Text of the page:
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recovery we see in this very big and important market. >> here's what we'll do tomorrow. we'll ramp up our nancy wilson. we'll talk about all of the good financial news we've been receiving this week. are you with they on that? >> reporter: i'm with you on that and also what stocks are doing today. this is the fourth day of gains. highs for the year. and the dow is less than 200 points from 10,000. >> can you believe that? >> reporter: some people are accusing me of jinxing that when i say that. i'm going to say it. we're at 9828. >> i'll jump on the limb with you. appreciate it. see you next hour. cnn tonight a year after the failure of lehman brothers and the world wide economic collapse, a cnn money summit special. money and main street tonight at 11:00 p.m. eastern only on cnn. live pictures now.
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the comcast center in maryland. we're about 20 minutes away from the president's speech to college students. they're gathering at the university of maryland. we'll look at the cost of the senate committee's health care plan next for you right here in the "cnn newsroom." over $1 a person. just one breakfast a week saves a family of four over $800 a year. save money. live better. walmart. - hello! - ha! why don't you try a home cooked meal... with yummy hamburger helper? oh! tada! fantastically tasty, huh? ummm, it's good. what would you guys like? hamburger helper. what?! one pound... one pan... one tasty meal!
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no doubt what you want to know is how the new health care plan might impact your bottom line. for answers, let's go live to christine romans in new york. we're going to talk about the options available and what happens if you don't get some kind of coverage here? >> let's talk about the outright winners. outright winners. anyone with a pre-existing condition who can't get insurance right now, this baucus bill is what we're talking about. the most current look at the different plans to get people insured. people who are uninsured, americans and legal residents uninsured will have an option to get into the market here. now, they want to try to require almost everyone to have coverage and the way they're going to do that is they'll penalize people who don't. they'll subsidize your premiums, help you get this insurance and they'll penalize if you don't.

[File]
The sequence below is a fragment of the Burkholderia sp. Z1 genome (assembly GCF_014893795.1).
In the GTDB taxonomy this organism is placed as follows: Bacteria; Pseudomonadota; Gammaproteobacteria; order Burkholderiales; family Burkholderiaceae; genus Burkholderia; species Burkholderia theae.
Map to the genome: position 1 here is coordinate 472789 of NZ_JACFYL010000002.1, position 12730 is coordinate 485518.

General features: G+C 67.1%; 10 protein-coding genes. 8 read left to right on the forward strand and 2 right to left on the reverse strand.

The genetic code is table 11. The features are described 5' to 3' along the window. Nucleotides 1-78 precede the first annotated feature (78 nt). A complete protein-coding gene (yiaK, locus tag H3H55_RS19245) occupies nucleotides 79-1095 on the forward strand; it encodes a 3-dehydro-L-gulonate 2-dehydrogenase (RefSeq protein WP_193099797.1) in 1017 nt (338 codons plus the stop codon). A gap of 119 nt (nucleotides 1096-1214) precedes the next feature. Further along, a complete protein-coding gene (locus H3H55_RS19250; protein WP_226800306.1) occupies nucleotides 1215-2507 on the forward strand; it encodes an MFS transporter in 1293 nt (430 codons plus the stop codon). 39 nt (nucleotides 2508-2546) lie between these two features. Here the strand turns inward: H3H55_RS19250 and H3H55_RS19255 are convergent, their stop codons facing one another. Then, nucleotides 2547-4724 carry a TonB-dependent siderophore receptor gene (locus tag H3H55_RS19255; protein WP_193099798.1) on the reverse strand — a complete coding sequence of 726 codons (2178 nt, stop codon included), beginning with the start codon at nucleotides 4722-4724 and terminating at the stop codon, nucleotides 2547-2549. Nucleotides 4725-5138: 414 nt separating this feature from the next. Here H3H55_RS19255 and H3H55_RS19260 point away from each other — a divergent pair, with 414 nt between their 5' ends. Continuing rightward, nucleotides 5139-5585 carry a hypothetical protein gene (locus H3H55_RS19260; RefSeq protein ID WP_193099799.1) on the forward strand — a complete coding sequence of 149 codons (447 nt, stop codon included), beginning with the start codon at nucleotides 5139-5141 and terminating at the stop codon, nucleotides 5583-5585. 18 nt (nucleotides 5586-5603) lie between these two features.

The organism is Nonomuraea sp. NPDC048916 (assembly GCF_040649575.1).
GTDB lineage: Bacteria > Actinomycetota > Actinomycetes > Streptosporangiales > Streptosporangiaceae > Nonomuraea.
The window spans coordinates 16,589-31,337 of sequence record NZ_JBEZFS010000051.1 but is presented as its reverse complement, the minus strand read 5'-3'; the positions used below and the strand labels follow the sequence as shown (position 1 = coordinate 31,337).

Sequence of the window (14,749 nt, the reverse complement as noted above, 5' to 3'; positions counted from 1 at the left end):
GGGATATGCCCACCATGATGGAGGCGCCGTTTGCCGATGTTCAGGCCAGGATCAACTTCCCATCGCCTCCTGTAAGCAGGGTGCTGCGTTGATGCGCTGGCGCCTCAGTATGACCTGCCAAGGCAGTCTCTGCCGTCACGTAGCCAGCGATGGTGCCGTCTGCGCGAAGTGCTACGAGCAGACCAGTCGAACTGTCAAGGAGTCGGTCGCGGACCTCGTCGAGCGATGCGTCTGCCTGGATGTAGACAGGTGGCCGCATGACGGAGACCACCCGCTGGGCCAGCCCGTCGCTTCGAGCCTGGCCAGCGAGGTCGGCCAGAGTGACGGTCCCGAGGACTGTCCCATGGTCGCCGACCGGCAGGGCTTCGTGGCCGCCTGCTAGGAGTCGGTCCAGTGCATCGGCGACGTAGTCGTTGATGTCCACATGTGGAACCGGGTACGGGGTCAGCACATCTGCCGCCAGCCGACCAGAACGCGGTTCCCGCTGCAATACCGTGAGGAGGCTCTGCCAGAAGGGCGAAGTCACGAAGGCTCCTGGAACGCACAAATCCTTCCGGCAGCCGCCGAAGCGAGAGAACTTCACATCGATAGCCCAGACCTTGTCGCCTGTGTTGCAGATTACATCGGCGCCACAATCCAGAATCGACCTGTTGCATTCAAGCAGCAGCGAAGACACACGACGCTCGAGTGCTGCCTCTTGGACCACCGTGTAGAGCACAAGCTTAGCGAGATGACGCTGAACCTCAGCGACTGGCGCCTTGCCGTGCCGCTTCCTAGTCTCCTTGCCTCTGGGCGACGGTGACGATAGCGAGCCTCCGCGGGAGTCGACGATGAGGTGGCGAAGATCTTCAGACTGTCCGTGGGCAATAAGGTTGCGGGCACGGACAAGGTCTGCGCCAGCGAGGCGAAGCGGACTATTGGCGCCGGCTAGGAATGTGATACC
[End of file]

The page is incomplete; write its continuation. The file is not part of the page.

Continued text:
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this is what penalties would look like. for a family making above $66,000 a year, that would be a fine of $3,800. for an individual above that the fine is more. for a family below $66,000 would be fined up to $1,500 a year. for individual, $750 a year. the idea is that you want to go to state exchanges or go straight to the insurance companies and by your insurance. they'll also as you can see from that brief one-second screen, they'll expand medicaid coverage. medicaid eligibility. that's a current government run plan and expand that eligibility for families up to $30,000 and individuals with an income of $14,400. a lot of different things at play. i can tell you that it will change and as legislative process is not pretty but this particular plan, they want to get as many people to be covered